During his term as a Nominated Member of Parliament (NMP), theatre-maker Kok Heng Leun would like to make the importance of the arts and culture in daily life more visible, including in urban and economic planning.
On top of his agenda is also acting as a mediator between artists and the authorities.
He thinks the relationship between both sides has become more problematic in the 11/2 years since the last Arts NMP, Janice Koh, completed her term in August 2014.
Kok, 50, is the artistic director of Mandarin theatre troupe Drama Box and began his term in Parliament last month. He is the third representative of the arts community to be an NMP, after arts administrator and educator Audrey Wong (2009 to 2011) was succeeded by Koh.
He threw his hat in the ring after Koh's term ended, but was not appointed then.
"After that, for the following 1½ years, as an arts community, we could feel the impact," he says over coffee at Gallery & Co in the National Gallery Singapore.
"Having an arts NMP in Parliament is not just about raising parliamentary questions. You're trying to become that channel, that intermediary that allows conversations to happen, sometimes between ministries."
He brings up examples of the problems that have occurred in the absence of an artist in Parliament: Public outcry over the National Arts Council withdrawing funds last year from comic artist Sonny Liew's graphic novel on Singapore history, The Art Of Charlie Chan Hock Chye; and the Media Development Authority's 2014 ban on public screenings of Tan Pin Pin's documentary on Singapore exiles, To Singapore With Love.
In contrast, during Koh's term in Parliament, she spoke in 2012 against a ban on Singapore film Sex.Violence.FamilyValues. It was later given an R21 rating and screened here.
He says: "When there's no communication, there can be problems."
As an NMP, he has access to information and the ability to create a platform for discussion between artists and the arts council, for example.
During his term, the married father of two plans to do fewer creative projects, while continuing research on theatre-making for an eventual book.
Drama Box's programme for the next two years will continue under associate artistic director Koh Hui Ling.
Kok is holding a townhall for the arts community at The Substation tomorrow to allow arts practitioners to raise any specific concerns.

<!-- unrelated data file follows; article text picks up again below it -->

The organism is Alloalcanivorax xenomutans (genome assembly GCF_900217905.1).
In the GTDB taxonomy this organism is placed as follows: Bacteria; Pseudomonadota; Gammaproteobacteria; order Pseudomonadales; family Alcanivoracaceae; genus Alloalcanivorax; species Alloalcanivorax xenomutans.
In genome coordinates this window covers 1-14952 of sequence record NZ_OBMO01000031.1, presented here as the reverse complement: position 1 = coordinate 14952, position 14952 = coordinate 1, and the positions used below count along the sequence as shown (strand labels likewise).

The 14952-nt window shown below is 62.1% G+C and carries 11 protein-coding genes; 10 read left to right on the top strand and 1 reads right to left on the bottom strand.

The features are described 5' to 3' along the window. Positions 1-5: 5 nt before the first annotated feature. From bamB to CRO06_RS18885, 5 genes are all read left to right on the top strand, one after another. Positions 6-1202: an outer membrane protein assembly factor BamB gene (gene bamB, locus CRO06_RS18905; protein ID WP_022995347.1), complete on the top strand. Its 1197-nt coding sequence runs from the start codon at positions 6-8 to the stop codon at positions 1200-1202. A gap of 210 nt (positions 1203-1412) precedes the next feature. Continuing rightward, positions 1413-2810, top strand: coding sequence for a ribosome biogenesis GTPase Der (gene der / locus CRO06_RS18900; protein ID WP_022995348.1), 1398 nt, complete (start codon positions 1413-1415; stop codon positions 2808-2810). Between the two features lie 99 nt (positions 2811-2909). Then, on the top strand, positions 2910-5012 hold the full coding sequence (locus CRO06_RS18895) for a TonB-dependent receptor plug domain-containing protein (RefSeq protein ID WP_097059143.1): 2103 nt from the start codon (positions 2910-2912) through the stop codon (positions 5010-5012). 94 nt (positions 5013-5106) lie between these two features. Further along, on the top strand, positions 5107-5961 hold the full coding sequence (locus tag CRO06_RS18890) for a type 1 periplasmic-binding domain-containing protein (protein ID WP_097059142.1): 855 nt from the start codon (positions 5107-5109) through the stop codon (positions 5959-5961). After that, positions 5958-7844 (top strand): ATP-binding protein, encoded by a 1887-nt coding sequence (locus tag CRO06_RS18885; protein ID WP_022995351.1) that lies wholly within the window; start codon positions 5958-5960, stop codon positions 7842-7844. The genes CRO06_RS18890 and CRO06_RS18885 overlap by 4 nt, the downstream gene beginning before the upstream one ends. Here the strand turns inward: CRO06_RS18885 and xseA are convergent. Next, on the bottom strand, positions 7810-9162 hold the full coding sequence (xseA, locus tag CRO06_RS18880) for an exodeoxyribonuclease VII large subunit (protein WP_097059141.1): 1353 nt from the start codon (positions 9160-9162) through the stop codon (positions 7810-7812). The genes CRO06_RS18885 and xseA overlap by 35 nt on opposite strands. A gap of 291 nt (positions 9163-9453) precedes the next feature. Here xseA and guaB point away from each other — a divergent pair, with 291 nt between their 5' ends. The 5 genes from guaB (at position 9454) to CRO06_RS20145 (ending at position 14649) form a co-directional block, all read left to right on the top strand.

He is determined to go beyond lobbying for more funding for the arts.
Last week, during the debate over the budget for the Ministry of Culture, Community and Youth, he asked for more arts centres such as Centre 42 to develop and hone artistic talent.
He also brought up his pet topic of deepening engagement between the arts and the community.
He believes community arts projects can go beyond encouraging amateurs to paint or create and display artwork.
Since 2007, his community theatre project, IgnorLand, has looked at the cultural and social impact of disappearing landmarks.
Last year, he helmed It Won't Be Too Long, a trilogy based on the furore over a road proposed to cut through Bukit Brown Cemetery. It has received multiple nods at this year's M1-The Straits Times Life Theatre Awards.
"In Paris, there's a cultural policy. If you're going to dig up something, you have to consider how it affects the culture.
"If I'm going to build a building in Singapore, what is the relevant policy that the authorities have to abide by?"
He brings up the Cross Island Line, a proposed 50km underground MRT line cutting across the Central Catchment Nature Reserve.
"It's not just a nature issue. There's a heritage impact that we need to assess. There's also the cultural impact of how Singaporeans will be affected by the new line."
Besides urban planning, he will be active in parliamentary discussions of migration and human geography issues, healthcare and education, all of which affect the development and interaction of the Singapore community. "I feel that maybe by doing that, people will see that art, besides being a product, is a way of thinking. It's a philosophy for me," he says.